Somchai Neelapaijit verdict important test of Thailand’s treatment of cases of enforced disappearance
The upcoming Supreme Court verdict in the case of Somchai Neelapaijit is an important test of Thailand’s treatment of cases of enforced disappearance, the ICJ said today.
The Supreme Court is expected to rule on whether the Court of Appeal was correct in overturning the conviction of one police officer for coercion and upholding the acquittals of four other police officers, and whether Somchai Neelapaijit’s family should be permitted to participate in the proceedings as plaintiffs.
The case concerns the 2005 trial of five police officers for coercion and gang-robbery after Somchai Neelapaijit, a leading Thai lawyer and human rights defender, was last seen on 12 March 2004 being pushed into a car by several men in Bangkok.
In March 2014, the ICJ published a report in Thai and English, which summarises the history of the case and provides a background to the upcoming decision, which will be delivered in Bangkok on 29 December 2015.
“This decision is an important milestone in the long and torturous history of this case,” said Sam Zarifi, the ICJ’s Regional Director for Asia and the Pacific.
“But whatever the result, Thailand must not waver from its repeated commitments to promptly and effectively investigate this enforced disappearance, to seek to identify those responsible and bring them to justice, and to provide the family with full remedies and reparation,” he added.
The police never charged the five police officers with more serious crimes – despite the statements of numerous officials, including past Prime Minister Thaksin Shinawatra, expressing certainty about his death – as Somchai Neelapaijit’s body or remains were never found.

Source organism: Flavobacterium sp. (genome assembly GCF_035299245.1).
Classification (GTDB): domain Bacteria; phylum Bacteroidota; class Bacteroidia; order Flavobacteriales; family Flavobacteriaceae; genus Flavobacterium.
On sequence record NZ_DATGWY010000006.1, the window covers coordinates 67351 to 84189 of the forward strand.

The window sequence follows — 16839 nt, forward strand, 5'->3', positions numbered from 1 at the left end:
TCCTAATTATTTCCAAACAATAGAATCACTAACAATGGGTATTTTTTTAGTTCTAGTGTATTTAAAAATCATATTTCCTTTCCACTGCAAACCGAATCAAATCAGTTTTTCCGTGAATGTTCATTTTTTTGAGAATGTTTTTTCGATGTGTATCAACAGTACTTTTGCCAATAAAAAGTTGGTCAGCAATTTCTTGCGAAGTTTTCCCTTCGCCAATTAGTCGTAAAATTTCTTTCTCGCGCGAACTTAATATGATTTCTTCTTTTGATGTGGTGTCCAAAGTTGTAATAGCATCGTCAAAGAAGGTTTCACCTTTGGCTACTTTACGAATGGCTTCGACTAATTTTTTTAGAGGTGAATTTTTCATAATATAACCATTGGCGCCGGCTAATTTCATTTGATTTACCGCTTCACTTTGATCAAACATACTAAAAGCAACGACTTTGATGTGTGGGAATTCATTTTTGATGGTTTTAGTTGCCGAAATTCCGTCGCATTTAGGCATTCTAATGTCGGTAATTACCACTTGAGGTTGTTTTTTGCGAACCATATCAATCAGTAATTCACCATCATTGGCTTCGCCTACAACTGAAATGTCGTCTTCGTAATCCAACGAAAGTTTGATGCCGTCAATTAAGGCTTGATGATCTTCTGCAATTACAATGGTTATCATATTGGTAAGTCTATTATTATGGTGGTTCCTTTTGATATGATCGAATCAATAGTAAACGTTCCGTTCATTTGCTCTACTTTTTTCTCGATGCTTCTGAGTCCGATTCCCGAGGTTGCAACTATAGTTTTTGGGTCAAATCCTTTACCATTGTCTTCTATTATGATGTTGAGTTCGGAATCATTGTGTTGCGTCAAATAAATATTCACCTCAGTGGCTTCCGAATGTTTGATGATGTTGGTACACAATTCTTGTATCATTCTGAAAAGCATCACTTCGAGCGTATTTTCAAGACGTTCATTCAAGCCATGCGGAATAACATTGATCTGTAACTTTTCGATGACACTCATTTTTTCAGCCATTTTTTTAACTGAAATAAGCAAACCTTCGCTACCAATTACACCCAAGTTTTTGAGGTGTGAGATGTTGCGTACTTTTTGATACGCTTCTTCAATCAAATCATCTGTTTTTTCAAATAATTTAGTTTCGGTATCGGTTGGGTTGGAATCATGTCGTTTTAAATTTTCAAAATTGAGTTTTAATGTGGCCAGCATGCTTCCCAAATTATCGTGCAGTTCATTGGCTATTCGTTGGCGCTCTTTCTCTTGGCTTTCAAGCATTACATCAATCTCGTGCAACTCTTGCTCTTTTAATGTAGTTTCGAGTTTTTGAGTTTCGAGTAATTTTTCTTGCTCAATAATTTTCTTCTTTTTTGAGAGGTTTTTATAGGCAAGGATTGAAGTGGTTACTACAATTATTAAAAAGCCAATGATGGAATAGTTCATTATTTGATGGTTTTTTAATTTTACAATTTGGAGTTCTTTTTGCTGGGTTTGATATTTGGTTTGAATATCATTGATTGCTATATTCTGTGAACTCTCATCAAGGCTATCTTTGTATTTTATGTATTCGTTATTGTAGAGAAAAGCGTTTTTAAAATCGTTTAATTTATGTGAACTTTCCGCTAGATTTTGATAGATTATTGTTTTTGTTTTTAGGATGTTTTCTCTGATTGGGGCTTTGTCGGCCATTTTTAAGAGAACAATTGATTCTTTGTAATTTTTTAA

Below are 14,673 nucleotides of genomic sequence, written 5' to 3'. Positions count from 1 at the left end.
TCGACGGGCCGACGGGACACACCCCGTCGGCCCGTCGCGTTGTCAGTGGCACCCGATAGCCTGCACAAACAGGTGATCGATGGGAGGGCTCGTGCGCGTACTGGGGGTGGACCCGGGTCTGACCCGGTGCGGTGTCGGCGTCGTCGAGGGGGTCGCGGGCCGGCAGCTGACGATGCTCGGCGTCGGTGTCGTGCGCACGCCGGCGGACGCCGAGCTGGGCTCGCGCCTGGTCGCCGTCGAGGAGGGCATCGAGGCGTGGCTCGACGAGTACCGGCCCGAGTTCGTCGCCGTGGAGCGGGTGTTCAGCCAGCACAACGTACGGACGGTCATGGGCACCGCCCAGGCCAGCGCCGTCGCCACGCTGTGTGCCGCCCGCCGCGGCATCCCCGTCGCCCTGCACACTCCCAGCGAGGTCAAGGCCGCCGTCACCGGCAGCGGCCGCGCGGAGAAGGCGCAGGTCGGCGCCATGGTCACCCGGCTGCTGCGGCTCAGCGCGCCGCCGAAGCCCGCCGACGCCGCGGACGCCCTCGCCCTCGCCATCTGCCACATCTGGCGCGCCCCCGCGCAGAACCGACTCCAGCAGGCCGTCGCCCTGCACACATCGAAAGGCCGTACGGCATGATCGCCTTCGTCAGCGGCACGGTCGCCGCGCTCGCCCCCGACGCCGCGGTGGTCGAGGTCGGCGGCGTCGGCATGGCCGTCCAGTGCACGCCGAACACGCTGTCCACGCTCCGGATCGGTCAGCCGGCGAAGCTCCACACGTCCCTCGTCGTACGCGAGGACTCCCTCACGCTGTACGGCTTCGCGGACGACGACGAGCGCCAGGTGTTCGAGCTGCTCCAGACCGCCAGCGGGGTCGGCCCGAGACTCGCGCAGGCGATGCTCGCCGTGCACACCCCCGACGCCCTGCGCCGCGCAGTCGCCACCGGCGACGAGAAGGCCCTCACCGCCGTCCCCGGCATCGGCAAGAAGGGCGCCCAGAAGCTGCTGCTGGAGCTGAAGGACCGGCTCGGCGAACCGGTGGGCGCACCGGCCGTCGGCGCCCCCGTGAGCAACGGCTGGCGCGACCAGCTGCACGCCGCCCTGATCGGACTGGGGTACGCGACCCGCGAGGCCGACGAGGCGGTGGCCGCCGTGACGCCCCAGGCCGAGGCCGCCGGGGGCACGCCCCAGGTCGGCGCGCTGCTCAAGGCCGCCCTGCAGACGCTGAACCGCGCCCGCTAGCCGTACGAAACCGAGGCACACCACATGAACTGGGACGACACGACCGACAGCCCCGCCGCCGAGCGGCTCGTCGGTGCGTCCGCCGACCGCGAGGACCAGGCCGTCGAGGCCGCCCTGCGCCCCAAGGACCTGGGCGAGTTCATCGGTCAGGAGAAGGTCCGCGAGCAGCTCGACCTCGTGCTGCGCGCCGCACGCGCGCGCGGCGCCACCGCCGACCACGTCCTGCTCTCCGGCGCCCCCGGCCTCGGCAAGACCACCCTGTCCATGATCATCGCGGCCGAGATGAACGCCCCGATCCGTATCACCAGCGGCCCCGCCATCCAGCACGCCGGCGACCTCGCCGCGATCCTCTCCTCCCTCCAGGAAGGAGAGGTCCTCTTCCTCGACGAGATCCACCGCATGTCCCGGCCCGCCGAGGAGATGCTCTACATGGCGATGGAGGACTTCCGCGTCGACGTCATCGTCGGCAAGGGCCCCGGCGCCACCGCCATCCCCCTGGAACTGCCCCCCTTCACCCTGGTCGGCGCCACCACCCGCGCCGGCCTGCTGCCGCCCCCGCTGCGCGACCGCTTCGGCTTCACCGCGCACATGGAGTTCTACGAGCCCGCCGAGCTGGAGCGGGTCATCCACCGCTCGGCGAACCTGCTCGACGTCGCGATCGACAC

The Department of Special Investigations (DSI), often described as the FBI of Thailand, is still conducting an investigation into his fate or whereabouts.
Angkhana Neelapaijit, Somchai Neelapaijit’s wife and now Commissioner of the Thai Human Rights Commission, told the ICJ: “Ensuring that all victims of enforced disappearance have their rights fully recognised by the Thai courts is equally important to me as seeking justice in my own case. My long battle through Thailand’s justice system has shown me Thailand’s laws are currently inadequate to deal with cases of enforced disappearance and that significant reforms are needed before the rights of victims are fully recognized.”
Sam Zarifi, Regional Director, Asia-Paicific Programme, sam.zarifi(a)icj.org, +66 (0) 80 781 900
Kingsley Abbott, International Legal Adviser for Southeast Asia, Asia-Pacific Programme, kingsley.abbott(a)icj.org, +66 (0) 94 470 1345
On 11 December 2015, the ICJ published an English version of its Practitioners Guide “Enforced Disappearance and Extrajudicial Execution: Investigation and Sanction”, originally published in Spanish in March 2015.
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